red bordeaux

Bordeaux (Red)

The great city of Bordeaux, with its extraordinary combination of narrow medieval streets and wide 18th and 19th century boulevards, gives its name to one of the greatest wine producing regions of the world. It is the historical capital of Aquitaine - whose most famous daughter, Eleanor, married firstly King Louis VII of France and secondly (following an annullment) King Henry II of England. Thus control of Aquitaine passed to the English Crown, where it remained until the end of the 100 Years War in 1453.

But while the formal ties between England and Aquitaine came to an end, the trade links established at the time have remained strong ever since. Much of the wine produced in the region, and further afield in South West France, was exported from Bordeaux to the great English ports of London, Southampton, Bristol and Liverpool. Many English and Irish families settled in the region - most famously the Talbots, Bartons, Lynches and Johnstones - names which still resonate, illustrating the enduring power of the links established through the wine trade over many centuries.

Today the great red wines of Bordeaux, known to the English speaking world as Claret, are among the most famous and sought after in the world. But though the stage may be dominated by the left bank properties classified in 1855, and the great châteaux of the right bank appellations of St Emilion and Pomerol, there are also a great many unsung heros producing wines of real class and style across the region and its satellites.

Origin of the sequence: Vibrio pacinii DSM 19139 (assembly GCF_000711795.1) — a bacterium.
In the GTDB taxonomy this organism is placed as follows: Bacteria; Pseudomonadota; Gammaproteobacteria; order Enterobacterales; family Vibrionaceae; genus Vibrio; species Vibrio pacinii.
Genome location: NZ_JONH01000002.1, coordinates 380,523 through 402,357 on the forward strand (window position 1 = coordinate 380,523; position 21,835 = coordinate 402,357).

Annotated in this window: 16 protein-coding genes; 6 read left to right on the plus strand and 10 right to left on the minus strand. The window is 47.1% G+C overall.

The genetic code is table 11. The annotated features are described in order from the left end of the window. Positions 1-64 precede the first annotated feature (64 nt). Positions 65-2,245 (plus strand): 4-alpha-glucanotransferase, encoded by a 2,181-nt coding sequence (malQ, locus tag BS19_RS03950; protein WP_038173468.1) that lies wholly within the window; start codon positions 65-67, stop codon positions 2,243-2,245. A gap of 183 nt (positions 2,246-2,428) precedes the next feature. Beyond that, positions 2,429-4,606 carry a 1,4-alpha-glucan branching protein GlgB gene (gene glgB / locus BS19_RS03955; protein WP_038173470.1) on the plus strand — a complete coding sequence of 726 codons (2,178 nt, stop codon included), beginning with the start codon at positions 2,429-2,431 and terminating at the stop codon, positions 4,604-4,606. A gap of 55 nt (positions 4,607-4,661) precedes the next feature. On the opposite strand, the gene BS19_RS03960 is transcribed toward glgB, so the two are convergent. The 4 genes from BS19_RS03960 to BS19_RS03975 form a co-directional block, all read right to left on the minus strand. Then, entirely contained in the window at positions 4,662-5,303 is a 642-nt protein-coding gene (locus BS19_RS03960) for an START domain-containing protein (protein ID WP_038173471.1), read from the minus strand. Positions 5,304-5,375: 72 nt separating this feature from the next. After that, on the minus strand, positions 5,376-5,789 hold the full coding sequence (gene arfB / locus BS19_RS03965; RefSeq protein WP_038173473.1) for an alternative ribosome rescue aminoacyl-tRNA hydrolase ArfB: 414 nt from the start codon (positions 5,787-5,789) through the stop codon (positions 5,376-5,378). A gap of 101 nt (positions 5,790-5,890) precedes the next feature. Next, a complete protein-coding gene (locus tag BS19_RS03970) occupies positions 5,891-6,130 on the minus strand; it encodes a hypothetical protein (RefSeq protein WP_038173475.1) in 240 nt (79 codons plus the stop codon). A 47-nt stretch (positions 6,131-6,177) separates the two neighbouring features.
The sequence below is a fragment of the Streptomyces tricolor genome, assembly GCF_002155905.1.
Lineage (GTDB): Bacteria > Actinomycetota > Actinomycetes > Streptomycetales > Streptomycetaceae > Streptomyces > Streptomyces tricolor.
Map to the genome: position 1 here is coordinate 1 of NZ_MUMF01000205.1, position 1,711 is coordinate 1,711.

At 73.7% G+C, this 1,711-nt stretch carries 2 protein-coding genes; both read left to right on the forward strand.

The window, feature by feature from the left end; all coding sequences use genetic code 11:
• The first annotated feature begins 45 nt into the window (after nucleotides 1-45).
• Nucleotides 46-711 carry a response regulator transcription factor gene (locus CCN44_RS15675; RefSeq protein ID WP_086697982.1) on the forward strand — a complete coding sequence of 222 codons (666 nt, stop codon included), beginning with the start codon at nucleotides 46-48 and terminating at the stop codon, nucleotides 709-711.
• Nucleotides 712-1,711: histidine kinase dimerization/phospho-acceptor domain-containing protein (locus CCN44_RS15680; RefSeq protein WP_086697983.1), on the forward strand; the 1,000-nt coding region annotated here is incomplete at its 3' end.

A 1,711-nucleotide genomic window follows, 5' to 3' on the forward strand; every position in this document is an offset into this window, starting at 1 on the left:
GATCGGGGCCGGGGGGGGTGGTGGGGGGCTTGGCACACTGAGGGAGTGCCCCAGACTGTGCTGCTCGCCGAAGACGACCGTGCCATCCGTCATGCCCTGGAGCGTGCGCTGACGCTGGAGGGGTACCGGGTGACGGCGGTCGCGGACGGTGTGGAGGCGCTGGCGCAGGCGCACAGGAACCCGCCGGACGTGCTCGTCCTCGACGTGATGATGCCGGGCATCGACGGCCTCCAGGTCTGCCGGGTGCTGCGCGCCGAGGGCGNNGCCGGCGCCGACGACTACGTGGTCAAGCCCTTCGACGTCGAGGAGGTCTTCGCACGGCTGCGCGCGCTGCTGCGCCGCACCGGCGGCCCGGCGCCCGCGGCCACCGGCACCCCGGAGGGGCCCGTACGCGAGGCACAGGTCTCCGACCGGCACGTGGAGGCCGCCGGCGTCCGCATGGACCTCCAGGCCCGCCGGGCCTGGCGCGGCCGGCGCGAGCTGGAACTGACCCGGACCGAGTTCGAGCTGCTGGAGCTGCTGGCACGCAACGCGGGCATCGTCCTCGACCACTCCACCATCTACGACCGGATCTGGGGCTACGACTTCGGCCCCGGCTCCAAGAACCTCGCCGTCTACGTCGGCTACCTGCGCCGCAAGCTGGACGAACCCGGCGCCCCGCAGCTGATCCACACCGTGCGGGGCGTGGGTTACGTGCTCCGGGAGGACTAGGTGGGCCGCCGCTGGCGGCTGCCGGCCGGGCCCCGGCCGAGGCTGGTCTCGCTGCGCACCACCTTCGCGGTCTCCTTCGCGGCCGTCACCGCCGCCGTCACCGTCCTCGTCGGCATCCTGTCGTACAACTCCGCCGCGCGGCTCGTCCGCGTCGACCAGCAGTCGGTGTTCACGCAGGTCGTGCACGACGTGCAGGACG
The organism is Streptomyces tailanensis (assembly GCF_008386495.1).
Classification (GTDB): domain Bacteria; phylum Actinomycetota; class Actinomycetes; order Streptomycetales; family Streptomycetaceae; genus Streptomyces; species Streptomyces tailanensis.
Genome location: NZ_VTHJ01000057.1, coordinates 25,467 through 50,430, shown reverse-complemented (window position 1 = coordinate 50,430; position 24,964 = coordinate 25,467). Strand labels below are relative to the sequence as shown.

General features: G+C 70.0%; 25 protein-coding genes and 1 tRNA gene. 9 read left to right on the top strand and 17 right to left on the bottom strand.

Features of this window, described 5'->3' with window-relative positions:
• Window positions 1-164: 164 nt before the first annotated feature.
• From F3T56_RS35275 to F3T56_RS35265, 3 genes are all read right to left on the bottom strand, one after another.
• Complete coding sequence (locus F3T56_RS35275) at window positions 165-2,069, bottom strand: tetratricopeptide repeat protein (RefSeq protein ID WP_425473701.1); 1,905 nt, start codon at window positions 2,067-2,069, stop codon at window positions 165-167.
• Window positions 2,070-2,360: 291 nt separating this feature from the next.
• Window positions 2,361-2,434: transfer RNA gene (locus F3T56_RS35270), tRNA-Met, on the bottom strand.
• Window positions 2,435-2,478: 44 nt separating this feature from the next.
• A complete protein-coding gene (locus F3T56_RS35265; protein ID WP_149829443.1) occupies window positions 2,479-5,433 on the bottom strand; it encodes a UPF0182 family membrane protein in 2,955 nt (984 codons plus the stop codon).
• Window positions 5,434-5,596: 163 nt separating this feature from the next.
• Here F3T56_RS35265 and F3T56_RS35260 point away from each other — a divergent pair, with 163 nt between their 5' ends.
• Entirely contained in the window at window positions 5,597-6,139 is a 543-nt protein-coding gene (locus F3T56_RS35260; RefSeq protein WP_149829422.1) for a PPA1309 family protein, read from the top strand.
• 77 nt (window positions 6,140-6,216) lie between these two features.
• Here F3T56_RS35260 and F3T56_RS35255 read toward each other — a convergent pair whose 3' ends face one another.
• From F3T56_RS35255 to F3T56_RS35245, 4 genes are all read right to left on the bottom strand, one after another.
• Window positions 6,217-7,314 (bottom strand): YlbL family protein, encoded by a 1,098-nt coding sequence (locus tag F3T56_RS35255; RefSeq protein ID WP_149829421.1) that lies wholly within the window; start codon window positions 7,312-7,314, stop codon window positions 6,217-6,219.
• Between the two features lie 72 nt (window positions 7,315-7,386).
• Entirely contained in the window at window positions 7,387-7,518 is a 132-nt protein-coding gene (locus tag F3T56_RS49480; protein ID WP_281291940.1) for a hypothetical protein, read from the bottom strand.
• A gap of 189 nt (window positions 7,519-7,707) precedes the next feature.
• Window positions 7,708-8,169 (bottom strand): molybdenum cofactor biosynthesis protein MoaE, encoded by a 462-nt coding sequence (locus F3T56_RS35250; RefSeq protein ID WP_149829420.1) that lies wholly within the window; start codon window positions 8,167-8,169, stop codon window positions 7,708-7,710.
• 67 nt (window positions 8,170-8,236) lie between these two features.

Château Ducru Beaucaillou

The website for Château Ducru Beaucaillou can be found at http://www.chateau-ducru-beaucaillou.com

 
image domain

Red

 
 
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2016 Château Ducru Beaucaillou, 2ème Cru St Julien
 2026-2065
 12 Bottles
£1,695.00
TBA
"The 2016 Ducru Beaucaillou is a blend of 85% Cabernet Sauvignon and 15% Merlot cropped at 36 hectoliters per hectare between 24 September and 14 October and matured in 100% new oak barrels (for a total of 18 months). The alcohol level comes in at 13.63% with a pH of 3.71. The bouquet is very closed at first, and so I aerated the Grand Vin by transferring from one glass to another. It gradually unfurls to reveal scents of blackberry, bilberry, cedar and a touch of pencil lead. The palate is medium-bodied with a firm backbone cloaked in layers of black fruit. The new oak is probably more present here than some of its peers, but there is more than sufficient substance to absorb that. The mineralité surfaces right towards the persistent finish, completing what is a Ducru Beaucaillou built for the long term. 96-98" Neal Martin, RobertParker.com 

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